New Split Rock Wilds Trails in Minnesota Will Break up the Flow

Photos courtesy of Rock Solid Trails.

There’s nothing wrong with flow trails, says Dave Cizmas. They are fast, fun, and they get people of all walks of life out on more trails, but there are a lot of flow trails in and around Duluth, Minnesota. In 2018, as he surveyed the Split Rock Wilds, he knew he had a good opportunity on his hands. There is only about 500′ of elevation gain, but with rocky, undulating terrain, it presented an exciting canvas.

Though initially proposed six or seven years ago, progress had stalled on Split Rock Wilds. Lake County approached Cizmas in 2018 about getting the ball moving again and after seeing the area and getting the OK from the board of commissioners, he accepted. Cizmas, now a forester with Lake County Forestry explained the unique opportunity for the Split Rock Wilds trails to the board of commissioners.

“While [flow trails are] great to get everyone out there, I missed the trails that I found in other parts of the country that actually required a bit of skill and were really challenging,” said Cizmas. And likely, there were many riders like him in the area who wanted rockier trails.

On top of being a network with a number of trails for advanced riders, the Split Rock Wilds natural trails will be off the beaten path for a more remote and backcountry feel. The trails are about an hour north of Duluth.

On a roll

Since 2019, Cizmas along with their contractor Rock Solid Trails have built 21 miles of trail. The county had a soft opening last year, but the trails will officially open this summer in July. Considering the rough and rocky land, they’ve moved at a pretty good pace. Having a mountain biker and a mountain bike advocate embedded in the county helped considerably, he says. Cizmas has been a board member of COGGS, the Cyclists of Gitchee Gumee Shores, which helped build the Duluth Traverse trail, and he is a board member for Spirit Mountain.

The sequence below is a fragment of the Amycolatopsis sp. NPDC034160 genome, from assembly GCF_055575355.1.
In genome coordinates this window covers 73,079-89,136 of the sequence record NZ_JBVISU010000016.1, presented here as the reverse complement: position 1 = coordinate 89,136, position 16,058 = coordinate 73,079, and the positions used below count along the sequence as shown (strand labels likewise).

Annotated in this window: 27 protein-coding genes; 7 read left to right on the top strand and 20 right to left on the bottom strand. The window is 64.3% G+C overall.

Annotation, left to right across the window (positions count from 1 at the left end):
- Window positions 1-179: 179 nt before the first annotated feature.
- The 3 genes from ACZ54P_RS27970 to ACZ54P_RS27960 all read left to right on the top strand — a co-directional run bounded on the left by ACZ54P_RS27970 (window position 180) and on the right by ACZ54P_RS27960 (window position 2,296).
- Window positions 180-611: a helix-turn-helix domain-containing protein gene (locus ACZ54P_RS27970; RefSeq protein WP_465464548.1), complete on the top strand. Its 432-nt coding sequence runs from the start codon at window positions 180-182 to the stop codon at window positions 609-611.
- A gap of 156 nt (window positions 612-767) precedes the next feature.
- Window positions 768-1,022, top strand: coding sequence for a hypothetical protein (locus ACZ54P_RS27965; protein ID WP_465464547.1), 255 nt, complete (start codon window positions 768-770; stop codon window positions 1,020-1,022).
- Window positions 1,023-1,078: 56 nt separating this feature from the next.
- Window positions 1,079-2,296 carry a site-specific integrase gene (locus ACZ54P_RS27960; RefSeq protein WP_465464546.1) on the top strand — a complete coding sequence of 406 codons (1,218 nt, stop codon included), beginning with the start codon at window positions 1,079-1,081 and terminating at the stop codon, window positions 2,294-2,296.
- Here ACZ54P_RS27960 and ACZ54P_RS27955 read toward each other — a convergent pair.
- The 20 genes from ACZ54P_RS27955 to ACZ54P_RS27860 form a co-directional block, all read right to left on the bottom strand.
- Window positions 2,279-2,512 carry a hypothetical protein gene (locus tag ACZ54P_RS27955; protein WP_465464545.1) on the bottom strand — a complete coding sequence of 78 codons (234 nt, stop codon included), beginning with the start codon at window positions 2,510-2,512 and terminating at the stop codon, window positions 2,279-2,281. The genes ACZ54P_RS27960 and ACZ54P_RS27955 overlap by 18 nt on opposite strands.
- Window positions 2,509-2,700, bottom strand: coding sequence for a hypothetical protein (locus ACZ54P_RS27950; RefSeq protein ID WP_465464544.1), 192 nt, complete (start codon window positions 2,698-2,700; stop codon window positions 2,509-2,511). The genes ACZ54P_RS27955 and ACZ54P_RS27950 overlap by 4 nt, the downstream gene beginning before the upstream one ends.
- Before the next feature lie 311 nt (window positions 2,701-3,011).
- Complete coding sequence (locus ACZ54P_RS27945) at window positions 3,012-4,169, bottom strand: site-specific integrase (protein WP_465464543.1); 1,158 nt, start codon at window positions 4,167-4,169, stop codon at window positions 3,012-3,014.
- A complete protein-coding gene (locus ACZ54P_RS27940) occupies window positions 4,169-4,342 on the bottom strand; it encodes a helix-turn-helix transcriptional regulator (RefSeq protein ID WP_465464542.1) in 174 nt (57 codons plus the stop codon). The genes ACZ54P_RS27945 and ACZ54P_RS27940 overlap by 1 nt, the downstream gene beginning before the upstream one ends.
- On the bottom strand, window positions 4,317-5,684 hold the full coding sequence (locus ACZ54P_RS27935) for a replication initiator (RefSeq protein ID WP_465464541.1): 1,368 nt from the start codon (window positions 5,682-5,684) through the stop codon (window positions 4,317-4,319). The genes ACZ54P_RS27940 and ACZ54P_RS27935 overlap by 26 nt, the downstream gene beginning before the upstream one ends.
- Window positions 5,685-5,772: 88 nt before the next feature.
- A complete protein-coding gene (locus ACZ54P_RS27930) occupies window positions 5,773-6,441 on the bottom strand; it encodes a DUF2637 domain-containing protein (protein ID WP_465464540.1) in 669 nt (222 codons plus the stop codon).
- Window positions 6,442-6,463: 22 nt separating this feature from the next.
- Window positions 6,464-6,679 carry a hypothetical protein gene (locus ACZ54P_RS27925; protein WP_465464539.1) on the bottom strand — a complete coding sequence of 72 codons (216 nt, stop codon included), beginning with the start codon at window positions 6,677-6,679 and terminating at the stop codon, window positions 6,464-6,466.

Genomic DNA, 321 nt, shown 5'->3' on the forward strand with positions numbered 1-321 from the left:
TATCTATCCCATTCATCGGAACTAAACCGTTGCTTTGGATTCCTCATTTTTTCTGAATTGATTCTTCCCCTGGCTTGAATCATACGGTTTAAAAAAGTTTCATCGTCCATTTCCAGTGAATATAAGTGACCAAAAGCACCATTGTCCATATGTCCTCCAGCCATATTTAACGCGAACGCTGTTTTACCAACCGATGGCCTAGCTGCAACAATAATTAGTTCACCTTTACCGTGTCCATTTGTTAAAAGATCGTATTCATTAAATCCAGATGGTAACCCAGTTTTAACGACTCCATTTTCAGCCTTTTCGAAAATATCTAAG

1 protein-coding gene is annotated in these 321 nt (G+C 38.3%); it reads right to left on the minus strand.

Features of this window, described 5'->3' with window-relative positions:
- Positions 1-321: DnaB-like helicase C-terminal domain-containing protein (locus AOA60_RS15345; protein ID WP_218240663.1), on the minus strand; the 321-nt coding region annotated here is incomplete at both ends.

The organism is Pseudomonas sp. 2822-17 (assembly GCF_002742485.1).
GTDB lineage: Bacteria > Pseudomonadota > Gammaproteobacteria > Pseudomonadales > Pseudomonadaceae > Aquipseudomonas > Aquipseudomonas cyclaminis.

While every state is different, “Being a part of government, and then knowing exactly what permit we needed and when helped dramatically and helped that go a lot quicker,” Cizmas says. He learned smart approaches to trail advocacy through COGGS, knew what kind of paperwork they needed to keep trail unrolling, and had funding for the project.

Cizmas notes that the land commissioner and the county board was also interested in his vision and willing to take the risk after seeing so many other communities benefit from recreational trails. Having the environmental analysis done before he started and a contractor as capable as Rock Solid helped too.

Much of their funding for the project was bridged by chance. On a warm winter day in 2019, Tracy Paradise and a few friends of hers were fat biking in Duluth when she saw Cizmas chipping away at some trail work. She struck up a conversation with Cizmas and told him that she runs the One Track Mind Foundation (OTM), an organization with strong funding and a big heart for mountain bike trails.

“It might be your lucky day,” Paradise told Cizmas. Since then, OTM has donated over $250,000 to the efforts at Split Rock and plans to give $100,000 per year for the next three years. Paradise involves kids in all of OTM’s projects from different conservation or youth corps’ around the country. OTM has invested in trails in Minnesota, Idaho, Montana, and Colorado.

No boring trails

Not everything will be a black diamond. The Split Rock Wilds trails will front load the network with beginner and intermediate trails, close to the campgrounds and easier for families or intermediate riders to access. As you get farther up the shore and away from the campgrounds, the trails will increase in difficulty.

The technical trails are built with flow in mind, but aren’t necessarily flow trails. They’re rocky, natural, and can be slow-going, built to “Feel part of the terrain instead of on top of the terrain,” says Cizmas.

There’s 21 miles of singletrack right now and there can be up to 50 miles, although getting to that number may take some time. Some years they’ll build more, and then some years will be less, depending on funding and resources. The goal is quality, not quantity.

“We don’t want to build trail for the sake of having miles,” said Cizmas. The determination for more trail will be based on what’s been built and what would further compliment the system and create a great user experience. “My goal is zero boring trail,” he says. “You may not love it, but you won’t be bored.”